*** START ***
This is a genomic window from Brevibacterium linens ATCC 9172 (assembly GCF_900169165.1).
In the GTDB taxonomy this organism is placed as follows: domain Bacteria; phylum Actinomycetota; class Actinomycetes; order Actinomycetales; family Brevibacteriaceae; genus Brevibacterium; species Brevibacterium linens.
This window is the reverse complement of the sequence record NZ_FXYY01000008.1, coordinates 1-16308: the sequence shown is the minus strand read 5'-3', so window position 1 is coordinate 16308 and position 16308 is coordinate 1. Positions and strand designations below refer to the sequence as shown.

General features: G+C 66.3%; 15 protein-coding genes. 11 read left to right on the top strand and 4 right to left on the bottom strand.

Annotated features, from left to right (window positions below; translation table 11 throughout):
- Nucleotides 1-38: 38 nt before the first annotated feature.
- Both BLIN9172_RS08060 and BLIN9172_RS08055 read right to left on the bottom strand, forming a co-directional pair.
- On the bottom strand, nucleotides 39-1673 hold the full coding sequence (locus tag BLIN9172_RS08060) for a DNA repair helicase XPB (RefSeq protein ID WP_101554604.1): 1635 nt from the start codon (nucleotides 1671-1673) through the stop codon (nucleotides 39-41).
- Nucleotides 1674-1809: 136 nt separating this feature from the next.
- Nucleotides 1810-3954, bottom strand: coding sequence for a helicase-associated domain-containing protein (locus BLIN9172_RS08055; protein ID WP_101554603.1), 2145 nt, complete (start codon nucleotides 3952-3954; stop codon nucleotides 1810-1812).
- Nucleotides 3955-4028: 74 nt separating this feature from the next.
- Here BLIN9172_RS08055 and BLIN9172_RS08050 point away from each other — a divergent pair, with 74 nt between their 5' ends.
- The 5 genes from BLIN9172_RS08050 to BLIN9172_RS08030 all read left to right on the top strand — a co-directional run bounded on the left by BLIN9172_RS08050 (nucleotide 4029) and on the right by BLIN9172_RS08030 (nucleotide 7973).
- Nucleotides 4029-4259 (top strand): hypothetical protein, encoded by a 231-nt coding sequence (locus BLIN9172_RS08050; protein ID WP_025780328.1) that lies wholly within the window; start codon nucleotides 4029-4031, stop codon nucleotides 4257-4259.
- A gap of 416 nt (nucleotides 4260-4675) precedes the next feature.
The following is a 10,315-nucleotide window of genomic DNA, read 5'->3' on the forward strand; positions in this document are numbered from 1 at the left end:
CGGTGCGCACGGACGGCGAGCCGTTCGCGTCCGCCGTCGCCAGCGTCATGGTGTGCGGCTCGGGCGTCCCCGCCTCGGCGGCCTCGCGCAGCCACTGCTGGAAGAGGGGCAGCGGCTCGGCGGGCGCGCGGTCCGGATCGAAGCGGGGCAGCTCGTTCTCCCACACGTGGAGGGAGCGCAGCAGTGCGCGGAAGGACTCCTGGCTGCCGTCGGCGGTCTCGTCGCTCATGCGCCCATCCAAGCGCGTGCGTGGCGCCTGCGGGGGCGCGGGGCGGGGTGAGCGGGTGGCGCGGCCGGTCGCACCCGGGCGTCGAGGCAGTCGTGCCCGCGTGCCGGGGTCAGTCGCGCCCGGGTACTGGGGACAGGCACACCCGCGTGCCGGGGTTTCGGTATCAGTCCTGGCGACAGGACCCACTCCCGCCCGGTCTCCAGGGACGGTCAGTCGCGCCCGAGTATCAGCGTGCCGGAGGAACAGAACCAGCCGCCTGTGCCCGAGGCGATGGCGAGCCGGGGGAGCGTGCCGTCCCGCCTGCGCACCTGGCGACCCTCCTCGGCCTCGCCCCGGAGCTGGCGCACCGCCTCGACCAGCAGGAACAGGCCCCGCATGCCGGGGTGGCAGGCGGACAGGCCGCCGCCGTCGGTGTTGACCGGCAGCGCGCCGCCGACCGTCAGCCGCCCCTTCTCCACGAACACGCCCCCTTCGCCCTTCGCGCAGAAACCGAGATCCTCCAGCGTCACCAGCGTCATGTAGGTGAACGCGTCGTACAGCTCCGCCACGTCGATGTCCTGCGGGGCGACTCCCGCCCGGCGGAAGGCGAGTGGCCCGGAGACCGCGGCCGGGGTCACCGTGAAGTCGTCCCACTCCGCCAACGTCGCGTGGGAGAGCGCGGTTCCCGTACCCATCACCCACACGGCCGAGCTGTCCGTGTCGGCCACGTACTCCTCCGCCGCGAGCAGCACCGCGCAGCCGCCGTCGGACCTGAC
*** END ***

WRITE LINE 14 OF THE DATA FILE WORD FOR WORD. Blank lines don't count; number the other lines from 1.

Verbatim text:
- Nucleotides 4029-4259 (top strand): hypothetical protein, encoded by a 231-nt coding sequence (locus BLIN9172_RS08050; protein ID WP_025780328.1) that lies wholly within the window; start codon nucleotides 4029-4031, stop codon nucleotides 4257-4259.